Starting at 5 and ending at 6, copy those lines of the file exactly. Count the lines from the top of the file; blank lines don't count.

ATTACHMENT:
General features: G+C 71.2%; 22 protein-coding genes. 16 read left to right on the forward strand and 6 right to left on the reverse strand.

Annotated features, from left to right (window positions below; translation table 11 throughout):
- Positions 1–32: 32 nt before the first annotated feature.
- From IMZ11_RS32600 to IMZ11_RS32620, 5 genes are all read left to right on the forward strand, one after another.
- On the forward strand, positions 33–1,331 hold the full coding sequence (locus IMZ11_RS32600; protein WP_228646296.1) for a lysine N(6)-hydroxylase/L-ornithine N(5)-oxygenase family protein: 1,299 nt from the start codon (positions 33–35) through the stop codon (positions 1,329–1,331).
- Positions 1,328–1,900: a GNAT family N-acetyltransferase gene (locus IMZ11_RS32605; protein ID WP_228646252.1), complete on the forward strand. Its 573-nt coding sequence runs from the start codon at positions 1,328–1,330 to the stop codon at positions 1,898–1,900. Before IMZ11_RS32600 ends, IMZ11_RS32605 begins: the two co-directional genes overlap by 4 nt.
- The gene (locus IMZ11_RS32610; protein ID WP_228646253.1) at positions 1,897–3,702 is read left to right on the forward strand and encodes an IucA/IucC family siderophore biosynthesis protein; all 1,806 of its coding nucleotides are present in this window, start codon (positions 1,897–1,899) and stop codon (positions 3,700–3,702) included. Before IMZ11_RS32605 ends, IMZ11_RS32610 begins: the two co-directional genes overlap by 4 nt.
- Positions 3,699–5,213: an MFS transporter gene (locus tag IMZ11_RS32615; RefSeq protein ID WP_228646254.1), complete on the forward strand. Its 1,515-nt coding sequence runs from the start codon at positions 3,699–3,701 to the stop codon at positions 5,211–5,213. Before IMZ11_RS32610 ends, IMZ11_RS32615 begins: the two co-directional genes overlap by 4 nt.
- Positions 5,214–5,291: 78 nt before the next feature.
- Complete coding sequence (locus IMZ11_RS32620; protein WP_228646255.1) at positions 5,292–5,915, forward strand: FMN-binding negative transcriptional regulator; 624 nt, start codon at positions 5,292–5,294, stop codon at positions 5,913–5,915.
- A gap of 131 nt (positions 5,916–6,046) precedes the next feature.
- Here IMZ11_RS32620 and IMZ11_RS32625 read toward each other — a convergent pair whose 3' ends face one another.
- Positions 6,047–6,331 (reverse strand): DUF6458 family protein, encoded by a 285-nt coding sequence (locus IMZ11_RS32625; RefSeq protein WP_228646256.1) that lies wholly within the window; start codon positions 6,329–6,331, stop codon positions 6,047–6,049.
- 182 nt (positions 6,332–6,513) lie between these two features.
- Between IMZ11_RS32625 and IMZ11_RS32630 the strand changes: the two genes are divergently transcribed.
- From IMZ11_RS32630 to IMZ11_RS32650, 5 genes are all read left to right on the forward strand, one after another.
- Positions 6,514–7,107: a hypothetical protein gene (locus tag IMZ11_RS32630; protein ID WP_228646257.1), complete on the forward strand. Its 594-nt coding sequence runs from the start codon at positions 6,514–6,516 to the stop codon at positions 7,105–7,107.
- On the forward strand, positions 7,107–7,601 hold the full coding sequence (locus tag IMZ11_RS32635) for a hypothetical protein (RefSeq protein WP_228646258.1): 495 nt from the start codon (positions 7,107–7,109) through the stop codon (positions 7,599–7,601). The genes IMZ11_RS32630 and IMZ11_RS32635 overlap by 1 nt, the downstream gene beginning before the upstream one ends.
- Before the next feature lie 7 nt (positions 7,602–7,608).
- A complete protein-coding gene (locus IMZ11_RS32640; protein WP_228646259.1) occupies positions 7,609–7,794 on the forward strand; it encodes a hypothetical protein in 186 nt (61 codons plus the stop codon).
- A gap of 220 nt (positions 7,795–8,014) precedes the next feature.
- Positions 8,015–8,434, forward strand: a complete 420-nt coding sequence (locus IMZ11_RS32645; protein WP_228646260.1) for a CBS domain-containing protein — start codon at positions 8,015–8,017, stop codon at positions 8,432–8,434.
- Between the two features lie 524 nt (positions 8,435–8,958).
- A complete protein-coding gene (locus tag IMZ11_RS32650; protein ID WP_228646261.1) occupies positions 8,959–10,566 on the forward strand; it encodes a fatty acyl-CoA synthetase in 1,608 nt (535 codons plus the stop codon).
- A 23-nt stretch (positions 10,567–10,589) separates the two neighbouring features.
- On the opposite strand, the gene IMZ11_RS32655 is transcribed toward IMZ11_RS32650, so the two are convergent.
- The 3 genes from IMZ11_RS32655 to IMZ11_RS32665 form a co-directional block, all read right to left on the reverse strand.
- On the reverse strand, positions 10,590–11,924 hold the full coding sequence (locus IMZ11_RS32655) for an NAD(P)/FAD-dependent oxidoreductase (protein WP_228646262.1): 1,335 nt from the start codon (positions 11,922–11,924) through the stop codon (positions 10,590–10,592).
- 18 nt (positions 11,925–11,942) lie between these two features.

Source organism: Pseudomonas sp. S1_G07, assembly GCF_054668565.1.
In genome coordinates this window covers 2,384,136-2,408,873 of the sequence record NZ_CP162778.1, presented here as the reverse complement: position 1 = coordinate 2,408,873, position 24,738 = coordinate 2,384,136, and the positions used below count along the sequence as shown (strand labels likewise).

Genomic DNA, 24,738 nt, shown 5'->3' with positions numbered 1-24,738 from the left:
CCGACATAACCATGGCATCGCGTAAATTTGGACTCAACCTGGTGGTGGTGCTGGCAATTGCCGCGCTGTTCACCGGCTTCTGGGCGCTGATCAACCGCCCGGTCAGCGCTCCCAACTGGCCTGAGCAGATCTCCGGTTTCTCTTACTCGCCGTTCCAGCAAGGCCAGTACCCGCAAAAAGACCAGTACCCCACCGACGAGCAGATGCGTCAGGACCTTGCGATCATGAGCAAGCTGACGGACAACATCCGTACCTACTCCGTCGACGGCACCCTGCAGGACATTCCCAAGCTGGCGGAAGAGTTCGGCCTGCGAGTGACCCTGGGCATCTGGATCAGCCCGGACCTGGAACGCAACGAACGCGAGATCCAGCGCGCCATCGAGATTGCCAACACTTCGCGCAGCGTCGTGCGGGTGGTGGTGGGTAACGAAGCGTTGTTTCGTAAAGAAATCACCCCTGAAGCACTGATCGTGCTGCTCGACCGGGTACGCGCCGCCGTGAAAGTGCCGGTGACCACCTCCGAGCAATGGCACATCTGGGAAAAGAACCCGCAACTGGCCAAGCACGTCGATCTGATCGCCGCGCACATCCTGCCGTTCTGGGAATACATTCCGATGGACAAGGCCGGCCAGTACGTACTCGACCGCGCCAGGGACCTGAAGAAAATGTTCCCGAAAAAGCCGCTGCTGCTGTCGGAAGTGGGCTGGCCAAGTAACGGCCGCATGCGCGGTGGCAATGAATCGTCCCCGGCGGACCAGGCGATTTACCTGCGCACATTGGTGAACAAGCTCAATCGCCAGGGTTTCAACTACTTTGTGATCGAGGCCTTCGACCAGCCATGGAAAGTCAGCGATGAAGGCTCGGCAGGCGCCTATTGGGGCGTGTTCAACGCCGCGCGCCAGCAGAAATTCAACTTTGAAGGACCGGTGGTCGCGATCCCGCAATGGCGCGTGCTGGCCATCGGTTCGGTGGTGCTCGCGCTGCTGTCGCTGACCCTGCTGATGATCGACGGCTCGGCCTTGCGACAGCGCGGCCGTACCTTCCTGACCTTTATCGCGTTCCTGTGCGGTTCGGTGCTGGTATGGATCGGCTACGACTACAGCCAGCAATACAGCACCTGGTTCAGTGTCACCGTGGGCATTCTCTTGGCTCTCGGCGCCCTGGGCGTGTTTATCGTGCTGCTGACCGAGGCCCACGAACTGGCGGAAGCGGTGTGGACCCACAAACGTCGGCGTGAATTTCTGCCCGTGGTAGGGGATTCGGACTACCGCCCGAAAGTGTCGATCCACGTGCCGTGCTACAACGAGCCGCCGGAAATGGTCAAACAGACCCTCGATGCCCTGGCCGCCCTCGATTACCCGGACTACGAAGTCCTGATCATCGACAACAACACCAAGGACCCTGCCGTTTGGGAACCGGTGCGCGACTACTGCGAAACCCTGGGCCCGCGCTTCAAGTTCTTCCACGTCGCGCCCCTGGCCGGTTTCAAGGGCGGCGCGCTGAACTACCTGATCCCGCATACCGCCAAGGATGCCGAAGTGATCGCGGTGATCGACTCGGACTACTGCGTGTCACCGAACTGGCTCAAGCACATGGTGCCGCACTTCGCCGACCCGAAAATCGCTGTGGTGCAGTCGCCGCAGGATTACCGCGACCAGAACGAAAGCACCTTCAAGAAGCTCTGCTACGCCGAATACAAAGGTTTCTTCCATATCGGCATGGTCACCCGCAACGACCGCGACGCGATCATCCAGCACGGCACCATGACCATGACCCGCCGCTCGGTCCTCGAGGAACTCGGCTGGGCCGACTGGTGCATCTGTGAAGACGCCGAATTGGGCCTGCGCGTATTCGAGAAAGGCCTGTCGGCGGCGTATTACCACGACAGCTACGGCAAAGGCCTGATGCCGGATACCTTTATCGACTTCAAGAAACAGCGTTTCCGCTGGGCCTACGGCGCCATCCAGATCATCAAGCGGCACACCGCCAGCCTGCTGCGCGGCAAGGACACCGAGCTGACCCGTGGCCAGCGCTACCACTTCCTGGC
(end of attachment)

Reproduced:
- On the forward strand, positions 33–1,331 hold the full coding sequence (locus IMZ11_RS32600; protein WP_228646296.1) for a lysine N(6)-hydroxylase/L-ornithine N(5)-oxygenase family protein: 1,299 nt from the start codon (positions 33–35) through the stop codon (positions 1,329–1,331).
- Positions 1,328–1,900: a GNAT family N-acetyltransferase gene (locus IMZ11_RS32605; protein ID WP_228646252.1), complete on the forward strand. Its 573-nt coding sequence runs from the start codon at positions 1,328–1,330 to the stop codon at positions 1,898–1,900. Before IMZ11_RS32600 ends, IMZ11_RS32605 begins: the two co-directional genes overlap by 4 nt.